Around 15 minutes later, I heard laughter and footsteps as I glanced at my colleagues in attempts to exchange a ‘Hey guys, I’m here, remember me next time’ smile. But they wouldn’t, because as I soon found out from my first coveted work friend, I wasn’t in the office ‘Coffee Time’ Slack channel, and there are only so many times you can invite yourself to something before you seem desperate. So I finally mustered up the courage to ask said friend why I wasn’t invited to coffee runs. She explained it in terms I could finally understand, which were as follows:
When out having a cocktail, many people wouldn’t choose to drink with a teetotaler. Coffee is the daytime, office-appropriate equivalent of alcohol, and the culture surrounding it is very much the same. It wasn’t that my coworkers didn’t like me as a person; it’s that they didn’t want to feel judged. And no matter how hard I tried to voice how few fucks I gave if someone drank coffee, it had nothing to do with me. To the non-coffee drinker, it just looks like a normal daily beverage. To the coffee-addict, it is something to be judged for. It seemed that every time I came on a coffee run someone would comment on ‘how healthy I was’ or ‘how good I am’ simply because I wasn’t into the taste. It felt as if they were projecting judgement of themselves onto me, and I still hadn’t found a way to connect what they saw as their vice with the many I have of my own.
Beyond being an outsider during these daily bonding moments and to countless coffee memes, what really got to me was the casual brainstorming sessions I was missing out on—which brings me to the third issue with not drinking coffee: missed opportunities. As someone who has started a career in the editorial world, creative conversing is everything. The ‘a-ha moments’ that spawn the next issue’s cover story are rare and not to be missed. I learned the hard way that a lot of these decisions are made over cups of coffee.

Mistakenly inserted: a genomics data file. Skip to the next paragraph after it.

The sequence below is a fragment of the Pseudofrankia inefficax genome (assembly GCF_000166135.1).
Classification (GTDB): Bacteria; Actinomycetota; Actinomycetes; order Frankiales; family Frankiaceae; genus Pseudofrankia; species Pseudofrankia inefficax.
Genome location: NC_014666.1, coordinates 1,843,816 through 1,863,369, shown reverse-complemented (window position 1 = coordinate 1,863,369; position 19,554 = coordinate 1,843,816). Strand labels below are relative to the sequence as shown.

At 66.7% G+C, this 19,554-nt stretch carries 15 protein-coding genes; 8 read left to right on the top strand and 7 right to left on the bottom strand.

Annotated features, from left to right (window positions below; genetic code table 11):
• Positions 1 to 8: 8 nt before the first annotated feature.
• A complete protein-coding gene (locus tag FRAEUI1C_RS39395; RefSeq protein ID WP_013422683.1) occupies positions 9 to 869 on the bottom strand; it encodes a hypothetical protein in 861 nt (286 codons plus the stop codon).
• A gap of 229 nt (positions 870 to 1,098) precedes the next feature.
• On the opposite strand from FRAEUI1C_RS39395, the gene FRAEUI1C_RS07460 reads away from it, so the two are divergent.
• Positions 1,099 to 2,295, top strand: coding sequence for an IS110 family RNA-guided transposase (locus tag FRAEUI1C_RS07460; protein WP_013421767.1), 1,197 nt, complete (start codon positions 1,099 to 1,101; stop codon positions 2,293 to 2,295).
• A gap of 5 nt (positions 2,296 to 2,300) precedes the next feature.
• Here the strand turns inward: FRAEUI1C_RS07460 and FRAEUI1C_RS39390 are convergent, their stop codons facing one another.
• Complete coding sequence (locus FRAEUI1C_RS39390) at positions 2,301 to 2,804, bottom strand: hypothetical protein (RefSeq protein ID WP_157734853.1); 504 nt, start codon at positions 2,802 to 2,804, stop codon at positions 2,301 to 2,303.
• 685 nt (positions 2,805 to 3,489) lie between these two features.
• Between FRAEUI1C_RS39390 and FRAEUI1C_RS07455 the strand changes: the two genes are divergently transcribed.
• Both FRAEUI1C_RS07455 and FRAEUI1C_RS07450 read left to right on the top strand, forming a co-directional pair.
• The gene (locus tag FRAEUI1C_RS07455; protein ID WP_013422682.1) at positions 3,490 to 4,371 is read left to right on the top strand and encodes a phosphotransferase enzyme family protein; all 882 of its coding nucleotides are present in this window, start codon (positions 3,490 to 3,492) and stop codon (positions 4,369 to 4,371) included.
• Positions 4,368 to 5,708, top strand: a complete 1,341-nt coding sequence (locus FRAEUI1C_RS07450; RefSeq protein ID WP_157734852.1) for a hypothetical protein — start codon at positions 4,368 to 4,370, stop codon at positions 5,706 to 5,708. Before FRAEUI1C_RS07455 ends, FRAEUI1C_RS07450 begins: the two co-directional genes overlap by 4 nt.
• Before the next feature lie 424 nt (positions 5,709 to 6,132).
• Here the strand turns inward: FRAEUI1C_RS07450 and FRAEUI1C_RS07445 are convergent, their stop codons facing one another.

As I was walking through the office one day, I overheard (well, eavesdropped on) a conversation between two coworkers on the edit team. They were fleshing out the details of an incredible idea they had, a celebrity exposé for the next issue’s cover story, conceived during their recent caffeine run. I unapologetically chimed in, inquiring about the celebrity behind said great idea only to get hit with a retort of, ‘Oh, we’ve got this—don’t worry about it.’ I desperately wanted to worry about it. But I wasn’t there when the idea was born, so in their eyes, I didn’t have equal input.
It was at that moment that I decided I could either force myself to like the taste of coffee, move to Los Angeles, or put in the extra effort to bond in other ways.
And in regards to the latter, I realized that all I would need to do is find another consistent avenue of relatability. Friendships and acquaintances fall into categories of shared interests: In the morning, the caffeine enthusiasts meet for coffee; the office lushes go to happy hour; the slaves to garbage TV convene to chat about the latest episodes of their preferred reality soap opera, and so on. Bonding is just about having a mutual vice that gives you an excuse to hang out, something to talk about, and a semblance of insight into your taste in things.
Lucky for me, I watch The Bachelor.